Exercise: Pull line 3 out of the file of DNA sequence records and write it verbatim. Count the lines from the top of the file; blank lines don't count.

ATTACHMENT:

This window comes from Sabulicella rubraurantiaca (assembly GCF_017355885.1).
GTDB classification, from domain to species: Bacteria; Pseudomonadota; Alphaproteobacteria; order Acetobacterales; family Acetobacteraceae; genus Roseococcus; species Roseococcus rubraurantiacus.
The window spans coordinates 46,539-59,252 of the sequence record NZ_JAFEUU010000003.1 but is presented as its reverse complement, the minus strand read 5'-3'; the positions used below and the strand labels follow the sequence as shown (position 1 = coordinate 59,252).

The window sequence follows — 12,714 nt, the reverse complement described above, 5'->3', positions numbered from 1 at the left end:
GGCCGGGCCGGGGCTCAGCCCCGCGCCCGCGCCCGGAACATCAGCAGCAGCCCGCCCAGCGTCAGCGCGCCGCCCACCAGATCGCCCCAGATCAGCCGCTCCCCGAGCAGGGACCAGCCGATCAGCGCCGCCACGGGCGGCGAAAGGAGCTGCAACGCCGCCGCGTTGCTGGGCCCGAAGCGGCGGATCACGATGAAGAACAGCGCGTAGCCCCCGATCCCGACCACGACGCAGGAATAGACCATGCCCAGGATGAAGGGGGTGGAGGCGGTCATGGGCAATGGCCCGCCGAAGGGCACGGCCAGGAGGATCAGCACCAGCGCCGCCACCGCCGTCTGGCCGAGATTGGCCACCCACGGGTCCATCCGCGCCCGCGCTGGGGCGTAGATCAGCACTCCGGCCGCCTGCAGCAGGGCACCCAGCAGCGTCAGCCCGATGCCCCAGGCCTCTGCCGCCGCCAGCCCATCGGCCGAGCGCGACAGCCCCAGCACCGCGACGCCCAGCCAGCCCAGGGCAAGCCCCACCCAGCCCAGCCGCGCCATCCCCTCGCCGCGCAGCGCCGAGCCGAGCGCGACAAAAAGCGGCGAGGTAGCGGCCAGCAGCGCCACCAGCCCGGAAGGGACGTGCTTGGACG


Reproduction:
The window spans coordinates 46,539-59,252 of the sequence record NZ_JAFEUU010000003.1 but is presented as its reverse complement, the minus strand read 5'-3'; the positions used below and the strand labels follow the sequence as shown (position 1 = coordinate 59,252).